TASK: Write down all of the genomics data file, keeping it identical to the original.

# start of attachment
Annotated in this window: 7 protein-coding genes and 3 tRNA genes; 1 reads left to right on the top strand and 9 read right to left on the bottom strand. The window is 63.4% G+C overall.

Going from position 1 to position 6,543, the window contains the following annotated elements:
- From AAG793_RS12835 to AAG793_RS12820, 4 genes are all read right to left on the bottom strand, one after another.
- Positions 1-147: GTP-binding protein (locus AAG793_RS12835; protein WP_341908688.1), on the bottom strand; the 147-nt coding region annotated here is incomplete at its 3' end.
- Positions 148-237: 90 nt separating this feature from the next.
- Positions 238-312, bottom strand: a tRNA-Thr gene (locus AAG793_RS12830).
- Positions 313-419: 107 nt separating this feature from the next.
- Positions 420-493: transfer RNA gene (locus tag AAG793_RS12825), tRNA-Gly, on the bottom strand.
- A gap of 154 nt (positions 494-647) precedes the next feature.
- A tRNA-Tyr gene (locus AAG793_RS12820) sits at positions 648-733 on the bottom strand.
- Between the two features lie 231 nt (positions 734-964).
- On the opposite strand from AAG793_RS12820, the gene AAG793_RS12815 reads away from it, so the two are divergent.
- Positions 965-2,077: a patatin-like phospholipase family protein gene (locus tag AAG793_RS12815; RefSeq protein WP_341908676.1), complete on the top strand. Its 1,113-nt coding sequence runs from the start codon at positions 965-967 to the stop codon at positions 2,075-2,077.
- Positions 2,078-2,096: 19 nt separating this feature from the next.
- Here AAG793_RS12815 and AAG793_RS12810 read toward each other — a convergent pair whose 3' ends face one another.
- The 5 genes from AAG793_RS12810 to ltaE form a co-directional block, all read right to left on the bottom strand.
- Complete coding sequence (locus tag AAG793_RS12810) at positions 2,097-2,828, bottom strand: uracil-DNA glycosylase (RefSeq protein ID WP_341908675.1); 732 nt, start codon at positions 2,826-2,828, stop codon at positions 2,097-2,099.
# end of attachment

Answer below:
Annotated in this window: 7 protein-coding genes and 3 tRNA genes; 1 reads left to right on the top strand and 9 read right to left on the bottom strand. The window is 63.4% G+C overall.

Going from position 1 to position 6,543, the window contains the following annotated elements:
- From AAG793_RS12835 to AAG793_RS12820, 4 genes are all read right to left on the bottom strand, one after another.
- Positions 1-147: GTP-binding protein (locus AAG793_RS12835; protein WP_341908688.1), on the bottom strand; the 147-nt coding region annotated here is incomplete at its 3' end.
- Positions 148-237: 90 nt separating this feature from the next.
- Positions 238-312, bottom strand: a tRNA-Thr gene (locus AAG793_RS12830).
- Positions 313-419: 107 nt separating this feature from the next.
- Positions 420-493: transfer RNA gene (locus tag AAG793_RS12825), tRNA-Gly, on the bottom strand.
- A gap of 154 nt (positions 494-647) precedes the next feature.
- A tRNA-Tyr gene (locus AAG793_RS12820) sits at positions 648-733 on the bottom strand.
- Between the two features lie 231 nt (positions 734-964).
- On the opposite strand from AAG793_RS12820, the gene AAG793_RS12815 reads away from it, so the two are divergent.
- Positions 965-2,077: a patatin-like phospholipase family protein gene (locus tag AAG793_RS12815; RefSeq protein WP_341908676.1), complete on the top strand. Its 1,113-nt coding sequence runs from the start codon at positions 965-967 to the stop codon at positions 2,075-2,077.
- Positions 2,078-2,096: 19 nt separating this feature from the next.
- Here AAG793_RS12815 and AAG793_RS12810 read toward each other — a convergent pair whose 3' ends face one another.
- The 5 genes from AAG793_RS12810 to ltaE form a co-directional block, all read right to left on the bottom strand.
- Complete coding sequence (locus tag AAG793_RS12810) at positions 2,097-2,828, bottom strand: uracil-DNA glycosylase (RefSeq protein ID WP_341908675.1); 732 nt, start codon at positions 2,826-2,828, stop codon at positions 2,097-2,099.